After developing steadily, step-by-careful-step, for more than 100 years, the automotive world is currently in the grip of a two-sided revolution, revealed Volvo Autonomous Solutions. On the one side it is under pressure to reduce emissions by going electric, and on the other, it is striving to reach the Holy Grail of transport – the vehicle/machine that doesn’t need an operator.
While great strides have been taken in the switch to hybrid and all-electric drive, creating autonomous transport is proving harder to perfect. “Automation has struggled in the mainstream automotive world because they are trying to get autonomous vehicles to work everywhere and safely coexist with all the variables of life – cars, trucks, bikes, people, dogs, cats – you name it,” explained Perjohan Rosdahl, head of Off-Road at Volvo Autonomous Solutions.
“Solving all these issues at the same time is proving to be an enormously complex challenge, even for the world’s biggest automotive and technology companies. Our approach is to start small, in a tightly confined environment and build on our successes over time. A perfect place to start is quarries, which have clearly defined load-and-dump locations over generally short circuits.”
‘Not just selling a machine’
The move to autonomous machines will not be simply a case of replacing a machine with an operator to one without, Volvo pointed out. Autonomous machines will prompt the automation of the whole process and require a new way of looking at the entire operation.
Volvo Autonomous Solutions was created on 1 January 2020 to develop and commercialise autonomous transport solutions for the whole Volvo Group. As well as providing adapted machines from within the Group, the new business unit will support customers with solutions to autonomous machines’ other challenges, namely the supporting infrastructure, control towers, repair and maintenance, virtual drivers and even run the operations if needed.
“It’s as much about a new mindset as it is about developing autonomous machines,” said Uwe Müller, sales and marketing lead for Off Road Solutions at Volvo Autonomous Solutions. “We are talking about automating a transport process, not just selling a single machine. Because of that, we need to develop a total solution to manage this full process.”
Volvo Autonomous Solutions is working closely with the Volvo Group’s other business areas, especially Volvo Construction Equipment in the off-road segment. This ensures that new machines, whether developed specifically to be autonomous – like Volvo’s award-winning TA15 hauler – or traditional operator-based equipment, use the same autonomous drive platforms, coding languages etc.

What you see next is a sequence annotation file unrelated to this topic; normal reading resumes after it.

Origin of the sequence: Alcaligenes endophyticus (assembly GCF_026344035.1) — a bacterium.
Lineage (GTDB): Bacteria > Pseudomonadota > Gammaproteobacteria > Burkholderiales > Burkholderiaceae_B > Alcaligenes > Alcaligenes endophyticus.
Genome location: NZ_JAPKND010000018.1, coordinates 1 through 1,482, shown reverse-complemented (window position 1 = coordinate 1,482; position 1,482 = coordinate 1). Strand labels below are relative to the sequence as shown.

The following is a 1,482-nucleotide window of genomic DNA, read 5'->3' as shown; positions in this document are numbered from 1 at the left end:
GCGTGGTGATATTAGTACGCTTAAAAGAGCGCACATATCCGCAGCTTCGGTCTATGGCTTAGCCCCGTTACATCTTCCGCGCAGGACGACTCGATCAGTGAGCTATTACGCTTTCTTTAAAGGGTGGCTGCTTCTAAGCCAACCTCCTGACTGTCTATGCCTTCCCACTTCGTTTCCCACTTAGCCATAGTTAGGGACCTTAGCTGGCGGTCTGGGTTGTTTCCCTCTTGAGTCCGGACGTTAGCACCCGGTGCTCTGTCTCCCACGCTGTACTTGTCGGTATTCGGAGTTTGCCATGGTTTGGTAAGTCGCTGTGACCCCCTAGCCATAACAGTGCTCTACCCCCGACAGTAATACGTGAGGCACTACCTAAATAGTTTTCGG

As such, it allows them to be ‘talked to’ in the same way, as well as offering the ability to scale up easily. Not all machines will be autonomous, but being ‘autonomous enabled’ allows Volvo Autonomous Solutions to supercharge the standard products into operator-less machines, using its own proprietary autonomous drive kit.
Quarries and mines
“To reduce the complexity of the world, we need to standardise the process as much as possible,” said Mr Müller. “In quarries we can do this as they are in a confined area, are highly regulated and it’s easier to separate autonomous transport from other processes. Involving loading and dumping, the process itself is simple and repetitive.”
“We are starting small with less complex use cases and will build on our successes,” added Mr Rosdahl. “With the right customer partners, the next step could be underground mining and tunnel applications – autonomous machines (especially electric ones) work just as well in the dark as in the light, and it’s good to remove people as much as possible from these hazardous locations.
“From there we could focus on large earthmoving projects that are still contained but have more variables to cope with, as our technology becomes more embedded over time.”
Improved process optimisation, lower energy consumption and improved safety are just three of the benefits of autonomous machines, highlighted Volvo. “There are lots of R&D challenges to be overcome – and they will be,” it asserted.
“But it won’t be a technical innovation that makes the breakthrough – that requires changes in legislation and a new mindset as to how the whole process can operate more effectively.
“Make no mistake, autonomous solutions are coming, and they will be disruptive to current business models.”